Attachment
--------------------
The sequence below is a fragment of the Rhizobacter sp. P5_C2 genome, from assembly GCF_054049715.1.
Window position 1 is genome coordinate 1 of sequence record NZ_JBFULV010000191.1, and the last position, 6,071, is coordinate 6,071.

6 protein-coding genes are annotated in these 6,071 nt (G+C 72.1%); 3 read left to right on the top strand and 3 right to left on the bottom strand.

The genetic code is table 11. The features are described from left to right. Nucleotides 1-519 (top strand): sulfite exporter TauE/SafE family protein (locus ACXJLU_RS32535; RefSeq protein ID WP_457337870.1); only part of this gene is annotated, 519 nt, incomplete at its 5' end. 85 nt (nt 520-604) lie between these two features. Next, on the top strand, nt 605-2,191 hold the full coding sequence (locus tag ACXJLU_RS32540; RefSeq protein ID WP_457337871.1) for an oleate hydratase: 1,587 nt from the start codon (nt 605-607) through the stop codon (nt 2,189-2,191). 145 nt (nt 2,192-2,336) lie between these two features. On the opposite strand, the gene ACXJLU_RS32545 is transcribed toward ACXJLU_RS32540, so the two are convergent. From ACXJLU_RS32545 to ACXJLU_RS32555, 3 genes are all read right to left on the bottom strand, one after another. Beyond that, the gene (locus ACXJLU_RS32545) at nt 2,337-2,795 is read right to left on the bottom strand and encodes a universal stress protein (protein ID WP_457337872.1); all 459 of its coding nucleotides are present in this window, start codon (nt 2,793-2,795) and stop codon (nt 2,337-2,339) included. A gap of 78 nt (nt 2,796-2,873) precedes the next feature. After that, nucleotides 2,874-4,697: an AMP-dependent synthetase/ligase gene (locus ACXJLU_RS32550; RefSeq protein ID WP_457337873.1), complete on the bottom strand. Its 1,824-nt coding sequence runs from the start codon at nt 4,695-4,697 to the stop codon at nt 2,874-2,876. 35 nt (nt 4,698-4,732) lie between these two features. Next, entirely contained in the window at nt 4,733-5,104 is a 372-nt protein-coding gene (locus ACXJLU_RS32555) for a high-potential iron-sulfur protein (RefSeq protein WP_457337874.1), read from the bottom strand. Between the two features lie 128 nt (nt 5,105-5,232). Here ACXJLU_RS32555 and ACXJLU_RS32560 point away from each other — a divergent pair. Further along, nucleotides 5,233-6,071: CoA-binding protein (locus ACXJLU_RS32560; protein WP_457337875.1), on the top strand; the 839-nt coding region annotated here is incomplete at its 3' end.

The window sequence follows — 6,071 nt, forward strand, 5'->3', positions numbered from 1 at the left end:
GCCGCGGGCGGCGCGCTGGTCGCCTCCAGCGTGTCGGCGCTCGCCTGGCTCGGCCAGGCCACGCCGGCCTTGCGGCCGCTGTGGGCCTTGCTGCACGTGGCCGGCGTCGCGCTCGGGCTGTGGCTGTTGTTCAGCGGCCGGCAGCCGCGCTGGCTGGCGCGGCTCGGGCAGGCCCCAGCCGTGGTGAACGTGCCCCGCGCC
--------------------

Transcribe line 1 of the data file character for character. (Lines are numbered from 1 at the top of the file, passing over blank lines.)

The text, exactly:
The sequence below is a fragment of the Rhizobacter sp. P5_C2 genome, from assembly GCF_054049715.1.